Throughout our design process, we are - like all teams here at TAB - working Agile. That means balancing the Agile Principles against the objectives of the project. So, we know from the outset that changes will occur, pivoting or halting the project as the team needs to adapt.
To minimise waste and maintain quality, all the design artefacts we generate are kept as lightweight as possible - just enough to help us progress through. This helps to mitigate waste and avoid the tedious task of maintaining mountains of paperwork and documentation.
Being Agile, a high degree of collaboration is also a fundamental aspect for how we work at TAB. Everyone is client-facing, and collaboration embraces everyone within a product team - including not only our Designers but also our Engineers, Architecture Owners, Scrum Masters, Strategists, Product Owners, Testers… all of these experts are required to input into the process.
We must also not forget the most important contributor of all - the people who will use our product. We truly believe that a product or service experience is everyone’s responsibility.
OK, let's wrap it up
Now, if we were to be like everyone else and diagrammatically present our process, it could be simplified into 5 steps:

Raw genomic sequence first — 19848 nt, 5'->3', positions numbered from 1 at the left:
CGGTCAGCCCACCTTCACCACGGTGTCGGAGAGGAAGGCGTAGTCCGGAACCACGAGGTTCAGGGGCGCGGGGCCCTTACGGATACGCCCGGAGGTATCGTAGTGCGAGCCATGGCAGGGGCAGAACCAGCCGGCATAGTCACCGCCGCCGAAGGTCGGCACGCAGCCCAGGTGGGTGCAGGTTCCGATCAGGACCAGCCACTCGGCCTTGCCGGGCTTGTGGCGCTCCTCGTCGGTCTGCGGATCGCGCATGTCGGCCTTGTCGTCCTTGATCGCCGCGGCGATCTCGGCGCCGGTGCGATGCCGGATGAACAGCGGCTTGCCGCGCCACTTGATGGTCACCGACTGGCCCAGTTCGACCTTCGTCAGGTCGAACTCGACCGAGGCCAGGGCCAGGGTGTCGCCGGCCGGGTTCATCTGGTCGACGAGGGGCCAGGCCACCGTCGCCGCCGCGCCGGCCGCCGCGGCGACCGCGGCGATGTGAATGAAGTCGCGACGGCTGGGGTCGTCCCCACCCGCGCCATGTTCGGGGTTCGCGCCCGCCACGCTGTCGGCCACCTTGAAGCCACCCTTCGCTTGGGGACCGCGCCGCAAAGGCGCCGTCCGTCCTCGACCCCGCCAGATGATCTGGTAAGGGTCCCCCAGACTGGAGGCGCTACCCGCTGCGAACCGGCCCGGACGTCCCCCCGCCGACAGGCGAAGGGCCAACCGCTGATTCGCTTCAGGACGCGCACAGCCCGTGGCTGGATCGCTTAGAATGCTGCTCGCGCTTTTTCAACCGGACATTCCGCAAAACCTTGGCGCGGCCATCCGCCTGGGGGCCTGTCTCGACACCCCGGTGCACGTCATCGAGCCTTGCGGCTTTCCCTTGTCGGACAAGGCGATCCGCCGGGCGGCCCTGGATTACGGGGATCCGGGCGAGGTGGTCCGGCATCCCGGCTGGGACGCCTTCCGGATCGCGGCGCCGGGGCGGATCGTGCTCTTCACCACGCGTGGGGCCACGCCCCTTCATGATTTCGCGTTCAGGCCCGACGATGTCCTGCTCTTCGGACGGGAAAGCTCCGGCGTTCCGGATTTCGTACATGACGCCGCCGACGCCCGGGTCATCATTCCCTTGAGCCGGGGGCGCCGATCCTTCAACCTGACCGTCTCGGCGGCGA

But as my post suggests, it’s not an entirely linear process: it will continuously loop as we iterate for as long as necessary - and no more. This allows us to arrive at the best possible solution. The reality is that the entire project needs to be in a perpetual loop of learning, creating and building in order to be effective. Even when a product is ‘live’, the design process isn’t complete.
When it gets out into the real world with people touching, smudging, and feeding back on what we create, things start to get even more interesting. In fact, I give it a few weeks before this post is revisited, updated and tweaked based on feedback. So if you have any comments, want to know more detail of the process or want to be part of the team here and help shape it with us then get in touch. You can also tweet me directly @imcconchie.
If you liked what you read here, and want to learn more about design and our designers here at The App Business, get in touch.